Selfish is when you expect someone else to give themselves up for you – to not do what they want to do and instead do what you want them to do. Selfish is when you do not support others in taking loving care of themselves and instead expect them to take care of you. Selfish is when it’s all about you with no concern for the effect your behavior has on others.Do you know that giving yourself up is a form of control, and isn’t loving?

You want to control how the other person feels about you by doing what they want you to do. When you do what another person wants you to do from love and caring, with no agenda to get their approval, you feel wonderful. But when you give yourself up from fear of your partner’s anger or withdrawal, you will feel trapped and resentful. To be in a committed relationship, your first commitment needs to be to be loving to yourself and support your truth, integrity, and freedom, and then share your love with your partner.

Learning to take loving care of yourself, through a consistent Inner Bonding practice, is the key to healing a fear of commitment. When you are taking loving care of yourself, you will be filled with love, and you will have much love to share with your partner!

Louis asked me in a webinar:

“I have been dating an amazing girl, but recently ended it because I am not sure if she is good for me. Our relationship has been very dramatic, partially due to my uncertainty of wanting to be with her. I could not determine if my feelings were coming from unreasonable fears that I should overcome, or from a real warning inside me that knew she wasn’t right for me. Even now after I have ended it, I have deep regrets for doing so, and am trying to figure out how to apologize and get her back in my life. Yet, I am no less confused and still do not know if I want to commit to her as a partner, or just as a friend, or if it’s best to just leave it alone and not attempt to reconnect. I feel like I love her, I don’t want to lose her, but I don’t know what I can offer her.”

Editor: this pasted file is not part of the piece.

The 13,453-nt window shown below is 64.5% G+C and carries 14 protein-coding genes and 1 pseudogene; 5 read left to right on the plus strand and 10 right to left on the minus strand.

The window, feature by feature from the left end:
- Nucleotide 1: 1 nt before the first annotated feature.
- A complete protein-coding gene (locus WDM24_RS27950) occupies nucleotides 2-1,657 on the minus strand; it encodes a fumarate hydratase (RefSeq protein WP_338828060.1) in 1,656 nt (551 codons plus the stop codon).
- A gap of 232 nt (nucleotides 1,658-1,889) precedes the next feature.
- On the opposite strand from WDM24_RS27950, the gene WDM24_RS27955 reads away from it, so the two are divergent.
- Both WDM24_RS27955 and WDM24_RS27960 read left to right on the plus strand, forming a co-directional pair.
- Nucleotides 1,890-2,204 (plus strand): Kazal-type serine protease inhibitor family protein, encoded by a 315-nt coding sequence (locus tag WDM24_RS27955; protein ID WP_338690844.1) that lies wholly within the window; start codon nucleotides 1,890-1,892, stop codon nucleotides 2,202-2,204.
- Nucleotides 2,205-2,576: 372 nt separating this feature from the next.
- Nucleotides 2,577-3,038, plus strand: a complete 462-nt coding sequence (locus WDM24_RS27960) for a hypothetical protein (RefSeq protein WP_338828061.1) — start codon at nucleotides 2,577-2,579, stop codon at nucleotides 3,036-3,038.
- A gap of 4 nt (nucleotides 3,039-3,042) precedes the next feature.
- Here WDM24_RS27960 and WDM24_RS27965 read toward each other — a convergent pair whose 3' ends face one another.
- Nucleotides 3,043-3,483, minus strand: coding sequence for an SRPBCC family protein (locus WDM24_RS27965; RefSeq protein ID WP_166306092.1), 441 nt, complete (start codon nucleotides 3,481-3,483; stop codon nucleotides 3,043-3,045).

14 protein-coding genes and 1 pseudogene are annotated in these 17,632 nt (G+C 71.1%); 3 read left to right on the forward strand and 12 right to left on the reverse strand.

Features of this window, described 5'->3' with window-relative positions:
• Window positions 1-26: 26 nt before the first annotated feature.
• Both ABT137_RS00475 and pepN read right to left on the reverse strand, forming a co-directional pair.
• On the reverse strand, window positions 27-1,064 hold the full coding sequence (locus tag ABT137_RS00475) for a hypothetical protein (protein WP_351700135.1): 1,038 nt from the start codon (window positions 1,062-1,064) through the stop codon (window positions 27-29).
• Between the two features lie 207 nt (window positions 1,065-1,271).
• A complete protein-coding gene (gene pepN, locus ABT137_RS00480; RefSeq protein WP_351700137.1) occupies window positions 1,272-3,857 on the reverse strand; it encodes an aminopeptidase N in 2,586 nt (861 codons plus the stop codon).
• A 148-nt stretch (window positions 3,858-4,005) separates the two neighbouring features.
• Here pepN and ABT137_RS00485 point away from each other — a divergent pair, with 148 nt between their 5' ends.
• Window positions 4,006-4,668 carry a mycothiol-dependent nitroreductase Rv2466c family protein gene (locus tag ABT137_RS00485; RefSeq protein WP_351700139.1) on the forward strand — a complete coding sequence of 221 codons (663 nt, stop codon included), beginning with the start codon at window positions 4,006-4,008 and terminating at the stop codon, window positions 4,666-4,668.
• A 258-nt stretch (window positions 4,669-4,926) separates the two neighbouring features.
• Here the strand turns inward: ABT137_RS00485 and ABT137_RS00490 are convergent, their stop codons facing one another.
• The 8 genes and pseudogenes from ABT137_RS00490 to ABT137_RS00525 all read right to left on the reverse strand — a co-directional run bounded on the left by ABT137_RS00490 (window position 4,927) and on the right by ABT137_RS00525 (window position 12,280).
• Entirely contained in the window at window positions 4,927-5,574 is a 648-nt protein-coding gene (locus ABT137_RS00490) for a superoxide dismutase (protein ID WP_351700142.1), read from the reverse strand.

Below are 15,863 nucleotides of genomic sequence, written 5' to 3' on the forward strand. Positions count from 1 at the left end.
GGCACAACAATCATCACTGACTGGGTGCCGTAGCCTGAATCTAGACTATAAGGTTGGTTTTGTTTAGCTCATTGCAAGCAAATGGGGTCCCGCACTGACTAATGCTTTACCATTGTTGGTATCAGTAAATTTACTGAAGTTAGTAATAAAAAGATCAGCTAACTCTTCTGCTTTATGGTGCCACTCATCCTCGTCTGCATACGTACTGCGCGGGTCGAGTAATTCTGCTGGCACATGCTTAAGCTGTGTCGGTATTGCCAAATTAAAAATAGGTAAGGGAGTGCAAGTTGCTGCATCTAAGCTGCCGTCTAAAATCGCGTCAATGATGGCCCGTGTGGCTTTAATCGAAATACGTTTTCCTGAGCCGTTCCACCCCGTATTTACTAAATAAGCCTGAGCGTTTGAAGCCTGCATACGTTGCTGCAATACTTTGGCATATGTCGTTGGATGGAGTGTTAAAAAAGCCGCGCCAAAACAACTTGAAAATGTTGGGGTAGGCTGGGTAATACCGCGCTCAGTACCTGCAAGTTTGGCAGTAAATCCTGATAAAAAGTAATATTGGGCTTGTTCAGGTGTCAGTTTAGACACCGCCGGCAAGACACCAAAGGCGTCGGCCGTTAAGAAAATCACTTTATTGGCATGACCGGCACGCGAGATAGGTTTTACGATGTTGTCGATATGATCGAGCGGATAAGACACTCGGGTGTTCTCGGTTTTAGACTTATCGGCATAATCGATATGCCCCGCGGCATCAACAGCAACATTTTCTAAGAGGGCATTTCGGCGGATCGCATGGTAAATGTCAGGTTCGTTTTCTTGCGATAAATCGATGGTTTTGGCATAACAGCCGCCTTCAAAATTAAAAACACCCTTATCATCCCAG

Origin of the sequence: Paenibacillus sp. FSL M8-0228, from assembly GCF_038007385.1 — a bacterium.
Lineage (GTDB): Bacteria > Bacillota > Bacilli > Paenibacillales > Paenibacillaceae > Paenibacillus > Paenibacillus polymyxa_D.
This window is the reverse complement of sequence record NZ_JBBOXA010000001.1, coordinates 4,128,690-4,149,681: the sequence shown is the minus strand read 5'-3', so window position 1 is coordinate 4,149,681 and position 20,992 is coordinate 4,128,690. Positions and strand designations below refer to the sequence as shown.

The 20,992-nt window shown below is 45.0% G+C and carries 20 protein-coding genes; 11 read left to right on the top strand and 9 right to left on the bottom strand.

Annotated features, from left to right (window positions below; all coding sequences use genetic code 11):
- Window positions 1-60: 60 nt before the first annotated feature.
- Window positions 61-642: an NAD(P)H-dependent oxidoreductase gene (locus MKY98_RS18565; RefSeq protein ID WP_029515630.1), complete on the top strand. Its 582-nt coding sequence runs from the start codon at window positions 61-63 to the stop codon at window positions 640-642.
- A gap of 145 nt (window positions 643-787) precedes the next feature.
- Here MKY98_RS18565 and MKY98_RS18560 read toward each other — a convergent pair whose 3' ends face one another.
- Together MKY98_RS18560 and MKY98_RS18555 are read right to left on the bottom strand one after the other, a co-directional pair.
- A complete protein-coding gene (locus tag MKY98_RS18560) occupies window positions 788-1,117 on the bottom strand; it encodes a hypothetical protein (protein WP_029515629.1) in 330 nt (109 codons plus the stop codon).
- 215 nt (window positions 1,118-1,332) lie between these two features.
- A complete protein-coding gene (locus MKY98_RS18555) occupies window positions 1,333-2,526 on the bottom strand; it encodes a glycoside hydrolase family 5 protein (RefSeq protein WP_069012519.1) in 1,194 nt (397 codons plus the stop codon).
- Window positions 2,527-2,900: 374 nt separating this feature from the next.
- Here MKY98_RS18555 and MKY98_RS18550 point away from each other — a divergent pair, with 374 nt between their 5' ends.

Louis is suffering from a deep fear of engulfment. In attachment terms, he has an avoidant relationship style. He feels like he loves this amazing girl, but he is obviously terrified of commitment, so he keeps finding reasons not to be with her. He wants her back, but he doesn’t. He doesn’t want to lose her, but the real issue is that he is terrified of losing himself.

Until Louis learns to love himself – which he obviously doesn’t, which he indicated in the statement, “I don’t know what I can offer her,” he will continue to be torn apart by wanting to be in a relationship with her and being too scared of losing himself.